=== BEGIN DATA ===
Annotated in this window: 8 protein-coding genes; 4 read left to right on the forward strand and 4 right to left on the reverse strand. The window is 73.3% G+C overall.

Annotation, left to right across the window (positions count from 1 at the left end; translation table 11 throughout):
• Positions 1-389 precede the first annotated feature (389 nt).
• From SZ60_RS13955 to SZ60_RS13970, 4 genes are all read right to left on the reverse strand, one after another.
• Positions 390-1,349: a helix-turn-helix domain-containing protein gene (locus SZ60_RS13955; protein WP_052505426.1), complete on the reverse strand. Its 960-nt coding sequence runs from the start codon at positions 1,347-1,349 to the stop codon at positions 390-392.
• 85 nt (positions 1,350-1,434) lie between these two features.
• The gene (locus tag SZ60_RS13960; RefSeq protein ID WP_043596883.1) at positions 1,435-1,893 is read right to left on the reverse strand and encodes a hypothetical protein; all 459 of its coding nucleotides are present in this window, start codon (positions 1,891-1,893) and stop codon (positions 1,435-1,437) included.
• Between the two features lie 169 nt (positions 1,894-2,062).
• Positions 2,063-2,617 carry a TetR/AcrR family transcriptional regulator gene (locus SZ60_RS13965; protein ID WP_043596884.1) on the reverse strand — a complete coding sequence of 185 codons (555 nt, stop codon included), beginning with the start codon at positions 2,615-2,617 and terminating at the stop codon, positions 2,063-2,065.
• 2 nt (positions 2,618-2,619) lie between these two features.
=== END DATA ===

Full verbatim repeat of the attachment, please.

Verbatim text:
Annotated in this window: 8 protein-coding genes; 4 read left to right on the forward strand and 4 right to left on the reverse strand. The window is 73.3% G+C overall.

Annotation, left to right across the window (positions count from 1 at the left end; translation table 11 throughout):
• Positions 1-389 precede the first annotated feature (389 nt).
• From SZ60_RS13955 to SZ60_RS13970, 4 genes are all read right to left on the reverse strand, one after another.
• Positions 390-1,349: a helix-turn-helix domain-containing protein gene (locus SZ60_RS13955; protein WP_052505426.1), complete on the reverse strand. Its 960-nt coding sequence runs from the start codon at positions 1,347-1,349 to the stop codon at positions 390-392.
• 85 nt (positions 1,350-1,434) lie between these two features.
• The gene (locus tag SZ60_RS13960; RefSeq protein ID WP_043596883.1) at positions 1,435-1,893 is read right to left on the reverse strand and encodes a hypothetical protein; all 459 of its coding nucleotides are present in this window, start codon (positions 1,891-1,893) and stop codon (positions 1,435-1,437) included.
• Between the two features lie 169 nt (positions 1,894-2,062).
• Positions 2,063-2,617 carry a TetR/AcrR family transcriptional regulator gene (locus SZ60_RS13965; protein ID WP_043596884.1) on the reverse strand — a complete coding sequence of 185 codons (555 nt, stop codon included), beginning with the start codon at positions 2,615-2,617 and terminating at the stop codon, positions 2,063-2,065.
• 2 nt (positions 2,618-2,619) lie between these two features.